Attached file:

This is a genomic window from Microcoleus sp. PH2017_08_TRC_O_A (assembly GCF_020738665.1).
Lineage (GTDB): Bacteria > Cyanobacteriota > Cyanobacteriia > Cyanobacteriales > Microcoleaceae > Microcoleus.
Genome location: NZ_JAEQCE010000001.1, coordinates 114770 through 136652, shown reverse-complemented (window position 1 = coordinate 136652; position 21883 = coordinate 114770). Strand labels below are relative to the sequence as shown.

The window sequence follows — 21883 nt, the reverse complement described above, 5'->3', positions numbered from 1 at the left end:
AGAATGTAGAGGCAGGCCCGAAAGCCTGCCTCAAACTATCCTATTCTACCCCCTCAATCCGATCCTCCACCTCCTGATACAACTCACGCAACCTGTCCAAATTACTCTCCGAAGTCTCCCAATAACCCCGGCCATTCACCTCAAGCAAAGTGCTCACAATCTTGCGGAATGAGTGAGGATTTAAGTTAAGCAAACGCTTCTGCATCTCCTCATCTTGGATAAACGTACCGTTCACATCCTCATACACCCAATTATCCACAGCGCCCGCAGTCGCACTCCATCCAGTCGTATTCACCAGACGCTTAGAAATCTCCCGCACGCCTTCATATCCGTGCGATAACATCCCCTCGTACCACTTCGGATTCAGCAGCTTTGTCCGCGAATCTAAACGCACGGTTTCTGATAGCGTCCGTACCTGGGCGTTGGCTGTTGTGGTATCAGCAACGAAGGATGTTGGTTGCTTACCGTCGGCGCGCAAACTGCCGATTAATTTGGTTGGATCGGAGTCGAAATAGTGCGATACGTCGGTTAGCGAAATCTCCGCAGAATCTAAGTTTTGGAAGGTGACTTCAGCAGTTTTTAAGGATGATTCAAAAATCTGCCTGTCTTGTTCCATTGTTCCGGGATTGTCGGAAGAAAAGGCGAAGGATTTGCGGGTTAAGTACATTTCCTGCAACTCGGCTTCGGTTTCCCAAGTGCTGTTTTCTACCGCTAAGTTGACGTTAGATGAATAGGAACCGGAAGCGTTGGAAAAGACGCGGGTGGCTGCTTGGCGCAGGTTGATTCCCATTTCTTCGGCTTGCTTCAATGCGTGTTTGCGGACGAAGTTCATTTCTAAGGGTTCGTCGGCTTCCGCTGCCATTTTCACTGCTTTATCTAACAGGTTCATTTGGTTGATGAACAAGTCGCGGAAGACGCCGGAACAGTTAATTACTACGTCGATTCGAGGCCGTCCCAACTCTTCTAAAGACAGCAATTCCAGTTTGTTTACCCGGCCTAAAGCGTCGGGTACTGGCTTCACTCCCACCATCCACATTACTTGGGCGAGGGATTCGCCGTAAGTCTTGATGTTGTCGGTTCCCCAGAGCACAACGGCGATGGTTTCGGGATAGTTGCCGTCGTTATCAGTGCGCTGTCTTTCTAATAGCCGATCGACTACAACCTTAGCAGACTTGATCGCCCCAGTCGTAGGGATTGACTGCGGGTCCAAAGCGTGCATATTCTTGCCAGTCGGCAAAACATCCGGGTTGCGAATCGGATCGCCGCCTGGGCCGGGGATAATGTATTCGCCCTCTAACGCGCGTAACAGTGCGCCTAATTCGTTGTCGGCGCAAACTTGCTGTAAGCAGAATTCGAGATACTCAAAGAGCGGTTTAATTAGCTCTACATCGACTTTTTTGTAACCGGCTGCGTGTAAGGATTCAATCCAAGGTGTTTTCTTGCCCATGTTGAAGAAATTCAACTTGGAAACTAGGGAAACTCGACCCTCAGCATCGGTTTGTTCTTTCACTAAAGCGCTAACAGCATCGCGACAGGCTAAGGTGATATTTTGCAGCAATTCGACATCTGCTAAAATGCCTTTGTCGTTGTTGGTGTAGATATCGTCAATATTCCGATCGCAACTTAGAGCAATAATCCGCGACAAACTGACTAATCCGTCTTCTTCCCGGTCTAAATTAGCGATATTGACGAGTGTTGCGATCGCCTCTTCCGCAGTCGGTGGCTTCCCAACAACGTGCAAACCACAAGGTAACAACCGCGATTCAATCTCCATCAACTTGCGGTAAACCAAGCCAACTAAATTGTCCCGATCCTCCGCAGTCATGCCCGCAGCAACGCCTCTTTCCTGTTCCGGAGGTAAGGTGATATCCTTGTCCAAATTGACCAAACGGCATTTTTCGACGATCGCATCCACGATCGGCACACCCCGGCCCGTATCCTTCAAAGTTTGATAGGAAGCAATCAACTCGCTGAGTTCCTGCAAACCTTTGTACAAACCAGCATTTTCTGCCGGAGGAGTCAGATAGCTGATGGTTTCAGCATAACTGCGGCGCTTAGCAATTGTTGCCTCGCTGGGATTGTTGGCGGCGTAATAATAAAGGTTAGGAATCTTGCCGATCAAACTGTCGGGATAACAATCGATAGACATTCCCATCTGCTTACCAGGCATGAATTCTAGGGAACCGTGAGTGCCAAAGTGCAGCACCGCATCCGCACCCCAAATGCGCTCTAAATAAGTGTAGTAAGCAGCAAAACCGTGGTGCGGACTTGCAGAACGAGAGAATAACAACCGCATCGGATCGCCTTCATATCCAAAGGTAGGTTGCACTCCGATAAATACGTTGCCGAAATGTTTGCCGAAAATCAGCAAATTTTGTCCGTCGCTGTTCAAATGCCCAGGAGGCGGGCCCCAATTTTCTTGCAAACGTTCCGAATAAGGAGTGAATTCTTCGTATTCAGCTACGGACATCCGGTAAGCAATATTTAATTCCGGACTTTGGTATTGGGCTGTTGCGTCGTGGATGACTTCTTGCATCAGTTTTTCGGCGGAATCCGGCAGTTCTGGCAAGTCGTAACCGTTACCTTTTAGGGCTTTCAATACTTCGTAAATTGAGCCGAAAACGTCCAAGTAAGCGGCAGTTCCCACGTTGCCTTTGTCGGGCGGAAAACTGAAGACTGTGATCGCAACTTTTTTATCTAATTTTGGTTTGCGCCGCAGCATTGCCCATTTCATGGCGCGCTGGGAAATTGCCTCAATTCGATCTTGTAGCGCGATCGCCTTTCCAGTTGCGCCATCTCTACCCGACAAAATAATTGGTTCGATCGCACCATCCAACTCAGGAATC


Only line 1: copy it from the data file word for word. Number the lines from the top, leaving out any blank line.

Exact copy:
This is a genomic window from Microcoleus sp. PH2017_08_TRC_O_A (assembly GCF_020738665.1).